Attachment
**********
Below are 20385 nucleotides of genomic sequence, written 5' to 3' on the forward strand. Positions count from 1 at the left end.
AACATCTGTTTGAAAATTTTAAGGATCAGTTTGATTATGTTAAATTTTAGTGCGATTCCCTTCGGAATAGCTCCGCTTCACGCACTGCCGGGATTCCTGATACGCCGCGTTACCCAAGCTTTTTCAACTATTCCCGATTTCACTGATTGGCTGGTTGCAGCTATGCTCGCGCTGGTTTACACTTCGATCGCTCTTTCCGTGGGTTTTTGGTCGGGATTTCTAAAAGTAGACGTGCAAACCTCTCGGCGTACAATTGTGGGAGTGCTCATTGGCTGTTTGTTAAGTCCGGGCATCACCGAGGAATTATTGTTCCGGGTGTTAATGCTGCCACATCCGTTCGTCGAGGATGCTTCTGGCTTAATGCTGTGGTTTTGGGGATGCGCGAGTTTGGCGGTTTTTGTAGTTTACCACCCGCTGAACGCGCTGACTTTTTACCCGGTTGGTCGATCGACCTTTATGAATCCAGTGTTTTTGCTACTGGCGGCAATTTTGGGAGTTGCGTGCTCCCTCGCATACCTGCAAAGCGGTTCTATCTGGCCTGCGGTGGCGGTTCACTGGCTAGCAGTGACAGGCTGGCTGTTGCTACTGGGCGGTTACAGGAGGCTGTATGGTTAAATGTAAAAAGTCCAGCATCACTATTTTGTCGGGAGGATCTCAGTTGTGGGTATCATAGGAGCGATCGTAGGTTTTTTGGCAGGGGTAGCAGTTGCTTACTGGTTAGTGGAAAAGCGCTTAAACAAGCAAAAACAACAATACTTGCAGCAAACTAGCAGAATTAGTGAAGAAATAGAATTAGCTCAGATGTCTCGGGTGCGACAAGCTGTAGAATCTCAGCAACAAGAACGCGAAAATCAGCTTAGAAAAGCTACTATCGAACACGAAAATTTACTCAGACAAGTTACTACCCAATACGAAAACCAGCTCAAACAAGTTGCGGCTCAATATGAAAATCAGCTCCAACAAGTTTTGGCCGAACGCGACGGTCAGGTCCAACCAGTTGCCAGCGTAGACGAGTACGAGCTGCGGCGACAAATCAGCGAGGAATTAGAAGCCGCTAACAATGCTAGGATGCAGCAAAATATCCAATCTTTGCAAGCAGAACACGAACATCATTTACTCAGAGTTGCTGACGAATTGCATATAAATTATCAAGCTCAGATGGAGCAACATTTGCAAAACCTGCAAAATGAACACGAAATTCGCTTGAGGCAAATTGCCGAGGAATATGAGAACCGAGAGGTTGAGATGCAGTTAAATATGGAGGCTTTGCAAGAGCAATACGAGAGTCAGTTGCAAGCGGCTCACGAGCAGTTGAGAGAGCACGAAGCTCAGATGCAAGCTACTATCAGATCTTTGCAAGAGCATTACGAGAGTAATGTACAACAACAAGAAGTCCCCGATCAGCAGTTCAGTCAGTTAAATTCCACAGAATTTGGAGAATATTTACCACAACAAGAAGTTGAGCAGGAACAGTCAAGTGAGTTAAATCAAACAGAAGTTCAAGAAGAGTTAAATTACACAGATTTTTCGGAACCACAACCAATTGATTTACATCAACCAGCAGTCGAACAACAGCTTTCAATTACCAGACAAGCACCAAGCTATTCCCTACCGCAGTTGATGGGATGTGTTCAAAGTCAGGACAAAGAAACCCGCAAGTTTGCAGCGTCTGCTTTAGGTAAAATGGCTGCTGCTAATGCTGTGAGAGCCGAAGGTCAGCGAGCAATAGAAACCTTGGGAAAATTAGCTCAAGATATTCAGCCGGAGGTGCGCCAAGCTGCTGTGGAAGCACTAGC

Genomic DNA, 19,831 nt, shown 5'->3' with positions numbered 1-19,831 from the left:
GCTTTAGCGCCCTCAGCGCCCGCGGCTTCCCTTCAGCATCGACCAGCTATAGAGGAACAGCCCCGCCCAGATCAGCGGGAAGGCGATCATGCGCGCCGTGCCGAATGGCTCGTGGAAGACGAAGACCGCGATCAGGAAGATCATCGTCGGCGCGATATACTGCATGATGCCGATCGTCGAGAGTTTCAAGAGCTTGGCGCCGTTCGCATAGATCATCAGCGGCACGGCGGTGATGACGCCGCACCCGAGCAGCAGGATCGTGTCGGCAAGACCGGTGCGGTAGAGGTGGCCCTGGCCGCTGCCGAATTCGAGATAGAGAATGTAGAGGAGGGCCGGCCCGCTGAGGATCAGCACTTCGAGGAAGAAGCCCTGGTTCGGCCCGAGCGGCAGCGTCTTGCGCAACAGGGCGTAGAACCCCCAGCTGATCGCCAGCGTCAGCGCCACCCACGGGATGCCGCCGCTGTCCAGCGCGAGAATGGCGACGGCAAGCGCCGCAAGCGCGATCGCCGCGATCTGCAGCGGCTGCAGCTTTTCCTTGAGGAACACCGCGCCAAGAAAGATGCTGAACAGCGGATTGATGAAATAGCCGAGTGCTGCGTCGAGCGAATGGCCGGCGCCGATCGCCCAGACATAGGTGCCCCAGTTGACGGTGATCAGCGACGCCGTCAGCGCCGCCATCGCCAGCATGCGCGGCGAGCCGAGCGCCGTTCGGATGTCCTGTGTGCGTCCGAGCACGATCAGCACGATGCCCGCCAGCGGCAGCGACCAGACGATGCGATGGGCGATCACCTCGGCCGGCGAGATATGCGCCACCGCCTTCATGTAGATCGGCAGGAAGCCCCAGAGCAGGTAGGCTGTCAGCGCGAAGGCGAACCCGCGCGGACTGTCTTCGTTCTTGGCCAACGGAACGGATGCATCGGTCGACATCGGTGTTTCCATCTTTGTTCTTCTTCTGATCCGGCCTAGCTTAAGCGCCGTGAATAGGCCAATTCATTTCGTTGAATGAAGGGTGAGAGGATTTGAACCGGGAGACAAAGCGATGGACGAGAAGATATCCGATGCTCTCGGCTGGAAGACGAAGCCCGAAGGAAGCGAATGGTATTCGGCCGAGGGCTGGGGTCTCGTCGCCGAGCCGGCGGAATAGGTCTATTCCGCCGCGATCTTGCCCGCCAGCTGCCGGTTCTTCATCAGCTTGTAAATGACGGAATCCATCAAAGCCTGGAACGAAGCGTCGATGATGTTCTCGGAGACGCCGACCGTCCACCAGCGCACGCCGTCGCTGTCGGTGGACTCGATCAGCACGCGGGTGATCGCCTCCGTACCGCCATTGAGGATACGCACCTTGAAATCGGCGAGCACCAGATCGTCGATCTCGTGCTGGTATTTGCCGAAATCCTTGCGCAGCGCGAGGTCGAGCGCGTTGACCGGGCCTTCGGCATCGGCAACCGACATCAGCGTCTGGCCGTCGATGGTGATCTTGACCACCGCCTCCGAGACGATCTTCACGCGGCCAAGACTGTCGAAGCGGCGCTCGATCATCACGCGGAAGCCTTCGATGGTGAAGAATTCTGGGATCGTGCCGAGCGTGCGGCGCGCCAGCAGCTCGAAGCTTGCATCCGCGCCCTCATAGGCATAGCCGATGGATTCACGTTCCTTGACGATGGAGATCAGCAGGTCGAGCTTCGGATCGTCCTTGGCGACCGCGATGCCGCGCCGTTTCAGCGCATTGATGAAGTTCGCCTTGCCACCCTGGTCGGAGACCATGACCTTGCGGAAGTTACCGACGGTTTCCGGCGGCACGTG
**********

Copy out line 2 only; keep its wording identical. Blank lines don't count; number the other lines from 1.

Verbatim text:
AACATCTGTTTGAAAATTTTAAGGATCAGTTTGATTATGTTAAATTTTAGTGCGATTCCCTTCGGAATAGCTCCGCTTCACGCACTGCCGGGATTCCTGATACGCCGCGTTACCCAAGCTTTTTCAACTATTCCCGATTTCACTGATTGGCTGGTTGCAGCTATGCTCGCGCTGGTTTACACTTCGATCGCTCTTTCCGTGGGTTTTTGGTCGGGATTTCTAAAAGTAGACGTGCAAACCTCTCGGCGTACAATTGTGGGAGTGCTCATTGGCTGTTTGTTAAGTCCGGGCATCACCGAGGAATTATTGTTCCGGGTGTTAATGCTGCCACATCCGTTCGTCGAGGATGCTTCTGGCTTAATGCTGTGGTTTTGGGGATGCGCGAGTTTGGCGGTTTTTGTAGTTTACCACCCGCTGAACGCGCTGACTTTTTACCCGGTTGGTCGATCGACCTTTATGAATCCAGTGTTTTTGCTACTGGCGGCAATTTTGGGAGTTGCGTGCTCCCTCGCATACCTGCAAAGCGGTTCTATCTGGCCTGCGGTGGCGGTTCACTGGCTAGCAGTGACAGGCTGGCTGTTGCTACTGGGCGGTTACAGGAGGCTGTATGGTTAAATGTAAAAAGTCCAGCATCACTATTTTGTCGGGAGGATCTCAGTTGTGGGTATCATAGGAGCGATCGTAGGTTTTTTGGCAGGGGTAGCAGTTGCTTACTGGTTAGTGGAAAAGCGCTTAAACAAGCAAAAACAACAATACTTGCAGCAAACTAGCAGAATTAGTGAAGAAATAGAATTAGCTCAGATGTCTCGGGTGCGACAAGCTGTAGAATCTCAGCAACAAGAACGCGAAAATCAGCTTAGAAAAGCTACTATCGAACACGAAAATTTACTCAGACAAGTTACTACCCAATACGAAAACCAGCTCAAACAAGTTGCGGCTCAATATGAAAATCAGCTCCAACAAGTTTTGGCCGAACGCGACGGTCAGGTCCAACCAGTTGCCAGCGTAGACGAGTACGAGCTGCGGCGACAAATCAGCGAGGAATTAGAAGCCGCTAACAATGCTAGGATGCAGCAAAATATCCAATCTTTGCAAGCAGAACACGAACATCATTTACTCAGAGTTGCTGACGAATTGCATATAAATTATCAAGCTCAGATGGAGCAACATTTGCAAAACCTGCAAAATGAACACGAAATTCGCTTGAGGCAAATTGCCGAGGAATATGAGAACCGAGAGGTTGAGATGCAGTTAAATATGGAGGCTTTGCAAGAGCAATACGAGAGTCAGTTGCAAGCGGCTCACGAGCAGTTGAGAGAGCACGAAGCTCAGATGCAAGCTACTATCAGATCTTTGCAAGAGCATTACGAGAGTAATGTACAACAACAAGAAGTCCCCGATCAGCAGTTCAGTCAGTTAAATTCCACAGAATTTGGAGAATATTTACCACAACAAGAAGTTGAGCAGGAACAGTCAAGTGAGTTAAATCAAACAGAAGTTCAAGAAGAGTTAAATTACACAGATTTTTCGGAACCACAACCAATTGATTTACATCAACCAGCAGTCGAACAACAGCTTTCAATTACCAGACAAGCACCAAGCTATTCCCTACCGCAGTTGATGGGATGTGTTCAAAGTCAGGACAAAGAAACCCGCAAGTTTGCAGCGTCTGCTTTAGGTAAAATGGCTGCTGCTAATGCTGTGAGAGCCGAAGGTCAGCGAGCAATAGAAACCTTGGGAAAATTAGCTCAAGATATTCAGCCGGAGGTGCGCCAAGCTGCTGTGGAAGCACTAGC